With gestures it really comes down to the complexity of what you're trying to do with it. Often cameras alone will do the job but at some point the necessity to introduce new gestures far outweights the use of simple buttons (in cars for instance). If it is just simple things like following where your finger is pointing before you touch the screen itself, then it is already feasable with sensors (like the one I mentioned earlier). You still will have to install some hardware for that though.

2 ( +3 / -1 )

My Android phone already has this option. Nothing new at all.

1 ( +2 / -1 )

Gee, sounds good, but... let's see, physiologically, when we try something and it doesn't work, we try again... and I guess that will mean we touch it...

0 ( +0 / -0 )

commanteerJune 12  02:06 pm JST

My Android phone already has this option. Nothing new at all.

ConfusiusJune 12  02:06 pm JST

How does it differ from the technology presented by other companies though? 

The "Contactless Frame" touch panels can be retro-fitted to any device at the hospital! They've literally got a picture at the top shwoing that. Read the article before switching on your anti-Japan sensor!

-3 ( +0 / -3 )

The "Contactless Frame" touch panels can be retro-fitted to any device at the hospital! They've literally got a picture at the top shwoing that. Read the article before switching on your anti-Japan sensor!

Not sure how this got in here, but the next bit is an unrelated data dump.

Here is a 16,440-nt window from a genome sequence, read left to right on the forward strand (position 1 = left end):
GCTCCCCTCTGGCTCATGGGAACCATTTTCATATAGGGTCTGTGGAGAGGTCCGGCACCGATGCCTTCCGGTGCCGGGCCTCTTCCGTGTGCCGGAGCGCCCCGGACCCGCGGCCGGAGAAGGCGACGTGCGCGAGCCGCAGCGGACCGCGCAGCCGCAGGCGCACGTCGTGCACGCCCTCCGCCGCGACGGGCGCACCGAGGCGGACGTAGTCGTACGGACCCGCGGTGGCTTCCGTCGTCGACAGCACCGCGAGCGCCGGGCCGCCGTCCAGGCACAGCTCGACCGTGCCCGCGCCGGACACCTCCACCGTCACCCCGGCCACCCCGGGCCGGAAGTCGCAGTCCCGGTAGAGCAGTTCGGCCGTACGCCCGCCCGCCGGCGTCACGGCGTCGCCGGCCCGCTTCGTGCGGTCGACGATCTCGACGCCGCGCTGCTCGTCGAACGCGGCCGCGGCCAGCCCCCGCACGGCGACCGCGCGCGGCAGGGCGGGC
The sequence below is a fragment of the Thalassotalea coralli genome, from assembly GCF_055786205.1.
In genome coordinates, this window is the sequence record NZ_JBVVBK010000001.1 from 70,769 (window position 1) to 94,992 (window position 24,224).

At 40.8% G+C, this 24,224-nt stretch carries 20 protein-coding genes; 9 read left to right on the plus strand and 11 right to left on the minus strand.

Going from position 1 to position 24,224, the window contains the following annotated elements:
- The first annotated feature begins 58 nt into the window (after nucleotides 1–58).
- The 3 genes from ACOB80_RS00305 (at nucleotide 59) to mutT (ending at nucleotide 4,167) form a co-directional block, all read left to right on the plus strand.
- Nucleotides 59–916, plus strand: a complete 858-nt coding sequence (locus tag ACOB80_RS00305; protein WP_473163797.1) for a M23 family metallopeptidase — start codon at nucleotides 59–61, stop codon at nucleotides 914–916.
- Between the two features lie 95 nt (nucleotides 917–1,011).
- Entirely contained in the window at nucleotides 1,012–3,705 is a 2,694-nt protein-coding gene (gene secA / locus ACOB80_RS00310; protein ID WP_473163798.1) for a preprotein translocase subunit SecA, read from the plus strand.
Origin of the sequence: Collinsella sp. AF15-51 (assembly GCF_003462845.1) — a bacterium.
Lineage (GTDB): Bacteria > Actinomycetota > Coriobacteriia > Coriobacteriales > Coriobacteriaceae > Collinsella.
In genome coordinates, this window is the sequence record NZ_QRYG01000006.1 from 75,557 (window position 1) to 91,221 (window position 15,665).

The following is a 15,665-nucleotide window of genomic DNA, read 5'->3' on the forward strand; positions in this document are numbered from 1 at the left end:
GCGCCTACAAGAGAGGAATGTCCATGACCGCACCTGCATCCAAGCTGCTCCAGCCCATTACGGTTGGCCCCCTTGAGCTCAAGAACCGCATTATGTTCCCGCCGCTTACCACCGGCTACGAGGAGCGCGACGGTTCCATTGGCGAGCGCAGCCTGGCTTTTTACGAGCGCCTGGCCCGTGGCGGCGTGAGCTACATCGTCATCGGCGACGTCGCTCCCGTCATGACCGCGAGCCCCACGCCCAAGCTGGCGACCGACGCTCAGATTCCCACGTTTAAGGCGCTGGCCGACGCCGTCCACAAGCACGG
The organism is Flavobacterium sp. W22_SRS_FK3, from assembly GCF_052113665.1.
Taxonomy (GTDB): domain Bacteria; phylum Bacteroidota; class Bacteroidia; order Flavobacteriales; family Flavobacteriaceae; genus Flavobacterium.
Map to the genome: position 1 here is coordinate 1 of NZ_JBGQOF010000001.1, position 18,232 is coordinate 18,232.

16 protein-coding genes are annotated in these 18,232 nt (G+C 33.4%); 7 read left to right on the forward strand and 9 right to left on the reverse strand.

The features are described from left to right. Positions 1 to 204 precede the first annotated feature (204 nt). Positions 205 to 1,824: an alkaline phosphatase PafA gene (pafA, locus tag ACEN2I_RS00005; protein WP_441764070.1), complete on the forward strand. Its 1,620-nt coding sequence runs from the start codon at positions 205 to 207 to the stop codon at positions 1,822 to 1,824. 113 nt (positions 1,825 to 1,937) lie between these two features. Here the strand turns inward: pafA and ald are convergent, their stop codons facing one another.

So it's anti-Japan to point out that such technology already exists? The version from Neonode is also just a bar that can easily be added to existing devices. So they are using a frame while those that came before them only needed a bar. It's a different approach but in the end it has the same function.

But why is it that you always get so defensive when someone points out that something presented as new does already exist? This is not the first time it happened and it doesn't even matter if people link to videos that show the same technology.

1 ( +1 / -0 )

Seems a little slow taking in account the speed of development of many other things related to the pandemic, but anything that helps reducing the risk in hospitals is welcome. For COVID it seems infection because of indirect contact by touching contaminated materials with the hands is not as important as direct contact of droplets and aerosols with the airways, but in hospitals with COVID patients this is still a significant risk.

1 ( +1 / -0 )